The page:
Monday, February 2, 2009

Burning the Flag

In my English 302 class we have been discussing the issue of whether burning the American flag sholuld be made illegal or if it is protected under the first amendment: freedom of speech. It has been interesting to hear and read my students' opinions on this topic. When we discussed the topic as a class, many students were initially hesitant to take a stand on one side or the other. Eventually, everyone had to choose a side (literally, as they had to move to one side of the classroom or the other). We then had a debate but the two sides had to argue for the opposing viewpoint. It was a really entertaining class. Then I read their response papers on the topic and I read a lot of other interesting views on the subject. More students felt it should be illegal than that it should be considered free speech.

So, I am going to relfect on my opinion on this topic, if you don't mind. Some people believe that teachers should not voice their opinions on issues, but I respect my students enough to share my thought with them. Plus, as English 300 is not the class that was debating this topic, then the issues is really moot. Anyway, I do think that burning the flag should be protected by the frst amendment. It is a non-violent (to people) way to protest and make a statement, and while it can't be considered literal speech, I think it should (and is, according to the Supreme Court) be considered symbolic speech, as it makes a statement and communicates a message.

One students argued that any American who burns the flag must hate America because the flag represents America. I completely disagree with that. Burning the flag is generally done to protest a particular decision or behavior of the American government (when it is done by Americans - I am not discussing when people from other countries burn our flag). You can disagree with the government and criticize the bahavior of our country while still loving our country. Many people think Michael Moore hates America because he creates documentaries that criticize it. Yet, he has said time and time again that he loves America but thinks it can be better and deserves to be better.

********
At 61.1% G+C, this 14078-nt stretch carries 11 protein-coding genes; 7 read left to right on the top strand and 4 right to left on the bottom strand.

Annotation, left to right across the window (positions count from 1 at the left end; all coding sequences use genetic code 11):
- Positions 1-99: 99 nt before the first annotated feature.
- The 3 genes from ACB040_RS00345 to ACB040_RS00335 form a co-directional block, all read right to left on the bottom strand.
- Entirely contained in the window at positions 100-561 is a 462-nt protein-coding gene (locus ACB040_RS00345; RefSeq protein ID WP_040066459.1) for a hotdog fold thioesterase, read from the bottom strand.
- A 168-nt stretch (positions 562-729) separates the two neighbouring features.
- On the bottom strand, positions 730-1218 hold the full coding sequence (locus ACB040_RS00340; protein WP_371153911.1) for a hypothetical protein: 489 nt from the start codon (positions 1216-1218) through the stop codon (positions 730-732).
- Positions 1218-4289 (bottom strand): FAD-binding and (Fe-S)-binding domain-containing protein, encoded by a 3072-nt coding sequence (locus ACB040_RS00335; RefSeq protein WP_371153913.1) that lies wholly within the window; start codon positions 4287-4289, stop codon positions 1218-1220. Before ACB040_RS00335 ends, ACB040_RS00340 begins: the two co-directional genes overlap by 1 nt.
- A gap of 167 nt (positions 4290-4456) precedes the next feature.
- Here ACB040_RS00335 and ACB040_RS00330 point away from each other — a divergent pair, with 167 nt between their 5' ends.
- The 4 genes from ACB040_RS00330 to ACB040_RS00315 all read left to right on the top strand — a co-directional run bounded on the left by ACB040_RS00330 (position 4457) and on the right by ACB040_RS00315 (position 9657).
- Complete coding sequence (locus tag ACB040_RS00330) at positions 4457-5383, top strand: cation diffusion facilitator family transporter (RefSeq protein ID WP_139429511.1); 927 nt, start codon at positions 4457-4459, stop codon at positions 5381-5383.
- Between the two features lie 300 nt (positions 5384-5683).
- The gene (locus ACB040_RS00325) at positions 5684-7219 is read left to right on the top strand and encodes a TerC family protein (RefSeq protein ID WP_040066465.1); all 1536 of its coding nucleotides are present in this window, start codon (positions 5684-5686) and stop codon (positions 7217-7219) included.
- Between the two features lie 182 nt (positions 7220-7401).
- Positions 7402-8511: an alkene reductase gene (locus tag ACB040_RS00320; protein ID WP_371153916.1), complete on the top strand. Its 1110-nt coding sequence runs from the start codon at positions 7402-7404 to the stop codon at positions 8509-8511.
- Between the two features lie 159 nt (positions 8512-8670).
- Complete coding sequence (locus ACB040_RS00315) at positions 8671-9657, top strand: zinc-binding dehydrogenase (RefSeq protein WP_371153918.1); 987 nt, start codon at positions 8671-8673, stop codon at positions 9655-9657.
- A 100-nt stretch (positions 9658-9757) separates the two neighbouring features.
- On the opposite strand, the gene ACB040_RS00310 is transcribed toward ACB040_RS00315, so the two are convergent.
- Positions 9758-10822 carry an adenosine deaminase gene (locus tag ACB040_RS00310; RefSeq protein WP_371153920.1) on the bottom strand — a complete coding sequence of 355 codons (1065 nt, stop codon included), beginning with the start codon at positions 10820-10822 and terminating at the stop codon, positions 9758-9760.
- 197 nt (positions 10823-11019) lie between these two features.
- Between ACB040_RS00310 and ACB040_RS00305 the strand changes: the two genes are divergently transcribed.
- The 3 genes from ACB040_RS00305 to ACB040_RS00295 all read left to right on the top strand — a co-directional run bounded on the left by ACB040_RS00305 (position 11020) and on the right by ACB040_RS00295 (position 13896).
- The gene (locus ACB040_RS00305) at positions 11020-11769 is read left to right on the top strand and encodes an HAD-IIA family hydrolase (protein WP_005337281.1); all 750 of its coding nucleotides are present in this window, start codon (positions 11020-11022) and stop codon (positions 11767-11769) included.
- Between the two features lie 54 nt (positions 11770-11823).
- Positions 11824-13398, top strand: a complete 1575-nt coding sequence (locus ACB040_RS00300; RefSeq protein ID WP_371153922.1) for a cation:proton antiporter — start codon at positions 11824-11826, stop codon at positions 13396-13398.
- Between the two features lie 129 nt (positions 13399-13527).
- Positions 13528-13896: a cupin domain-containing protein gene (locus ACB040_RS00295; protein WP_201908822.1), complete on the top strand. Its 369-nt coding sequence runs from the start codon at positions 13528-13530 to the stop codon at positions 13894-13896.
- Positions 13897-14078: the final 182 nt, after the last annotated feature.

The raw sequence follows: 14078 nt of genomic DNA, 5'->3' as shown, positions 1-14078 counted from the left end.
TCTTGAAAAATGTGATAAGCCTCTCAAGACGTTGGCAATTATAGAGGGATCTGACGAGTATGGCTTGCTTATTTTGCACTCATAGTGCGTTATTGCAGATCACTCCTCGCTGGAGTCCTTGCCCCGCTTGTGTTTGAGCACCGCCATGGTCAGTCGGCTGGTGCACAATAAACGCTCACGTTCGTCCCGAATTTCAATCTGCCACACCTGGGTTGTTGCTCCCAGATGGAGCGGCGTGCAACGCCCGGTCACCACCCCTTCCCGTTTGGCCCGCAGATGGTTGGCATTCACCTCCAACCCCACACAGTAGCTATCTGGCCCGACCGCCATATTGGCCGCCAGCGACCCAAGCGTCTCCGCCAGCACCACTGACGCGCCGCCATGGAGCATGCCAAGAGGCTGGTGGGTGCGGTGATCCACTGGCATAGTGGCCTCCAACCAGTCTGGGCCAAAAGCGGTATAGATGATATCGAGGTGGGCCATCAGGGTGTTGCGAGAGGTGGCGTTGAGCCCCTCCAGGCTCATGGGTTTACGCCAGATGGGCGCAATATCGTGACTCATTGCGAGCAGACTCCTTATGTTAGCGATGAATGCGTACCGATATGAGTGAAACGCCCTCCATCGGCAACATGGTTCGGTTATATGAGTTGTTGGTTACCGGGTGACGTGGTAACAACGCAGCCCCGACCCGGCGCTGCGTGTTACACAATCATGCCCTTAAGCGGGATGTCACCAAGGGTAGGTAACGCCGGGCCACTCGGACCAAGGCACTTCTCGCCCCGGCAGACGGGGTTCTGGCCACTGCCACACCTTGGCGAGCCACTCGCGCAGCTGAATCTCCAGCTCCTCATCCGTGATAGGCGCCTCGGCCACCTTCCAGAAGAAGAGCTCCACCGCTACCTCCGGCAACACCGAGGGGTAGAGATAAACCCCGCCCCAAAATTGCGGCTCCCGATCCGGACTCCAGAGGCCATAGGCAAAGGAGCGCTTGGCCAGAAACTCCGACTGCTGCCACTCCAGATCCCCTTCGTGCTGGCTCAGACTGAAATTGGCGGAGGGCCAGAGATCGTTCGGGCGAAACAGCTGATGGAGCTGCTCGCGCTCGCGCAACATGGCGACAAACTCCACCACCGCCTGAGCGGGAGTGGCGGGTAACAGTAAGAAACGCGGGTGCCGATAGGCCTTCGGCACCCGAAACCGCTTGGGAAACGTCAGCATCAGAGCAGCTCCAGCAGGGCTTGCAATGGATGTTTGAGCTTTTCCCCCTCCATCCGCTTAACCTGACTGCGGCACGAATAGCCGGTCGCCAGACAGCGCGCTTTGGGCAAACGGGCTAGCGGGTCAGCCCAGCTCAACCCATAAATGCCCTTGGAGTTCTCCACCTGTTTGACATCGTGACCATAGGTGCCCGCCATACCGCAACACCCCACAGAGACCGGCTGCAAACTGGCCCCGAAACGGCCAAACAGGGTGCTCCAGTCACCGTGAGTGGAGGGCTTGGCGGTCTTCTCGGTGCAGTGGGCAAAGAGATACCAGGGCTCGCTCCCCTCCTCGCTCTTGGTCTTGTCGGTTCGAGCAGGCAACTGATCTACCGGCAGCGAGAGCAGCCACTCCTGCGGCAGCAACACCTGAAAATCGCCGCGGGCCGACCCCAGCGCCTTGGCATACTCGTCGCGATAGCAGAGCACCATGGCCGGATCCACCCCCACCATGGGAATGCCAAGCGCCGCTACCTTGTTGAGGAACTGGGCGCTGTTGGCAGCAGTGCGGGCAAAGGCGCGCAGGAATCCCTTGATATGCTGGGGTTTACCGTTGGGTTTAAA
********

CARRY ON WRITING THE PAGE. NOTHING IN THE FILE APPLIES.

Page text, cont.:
Another argument from several students is that people in the military, throughout history, have fought and died for the flag. I disagree with that too. They have fought and died to keep American free and protect our rights and freedoms. Therefore, by taking away rights, isn't that disrespecting the people who have fought for our country? My grandfather fought in World War II, but when Vietnam happened, he encouraged my dad and my uncle to protest because he disagreed with the war and America's role in it. Flag burning was a common form of protest during the Vietnam era.

So, I open up this debate to anyone reading this: what do you think?

Tuesday, January 20, 2009

Welcome to English 300

Welcome to the blog for Jenny Lang's English 300 at the El Dorado Center! Each week you will be expected to post your own blog. These blogs can be related to you and your life (if you feel comfortable sharing) or current news and interests going on in the world or society around you. You can also get extra credit by reading the blogs of other studens and commenting on them.

Once you have established your account, I will save your blog under my account so that you and your fellow classmates can find and read each others blogs. For everytime you read and comment on someone else's blog, you can earn up to 5 extra credit points. Over the course of the semester, you can earn up to 100 points in this way. This is also a great way to encounter other people's thoughts and views and reflect on your own. Blogs are an excellent way of creating interesting dialogues on all sorts of topics in an online environment.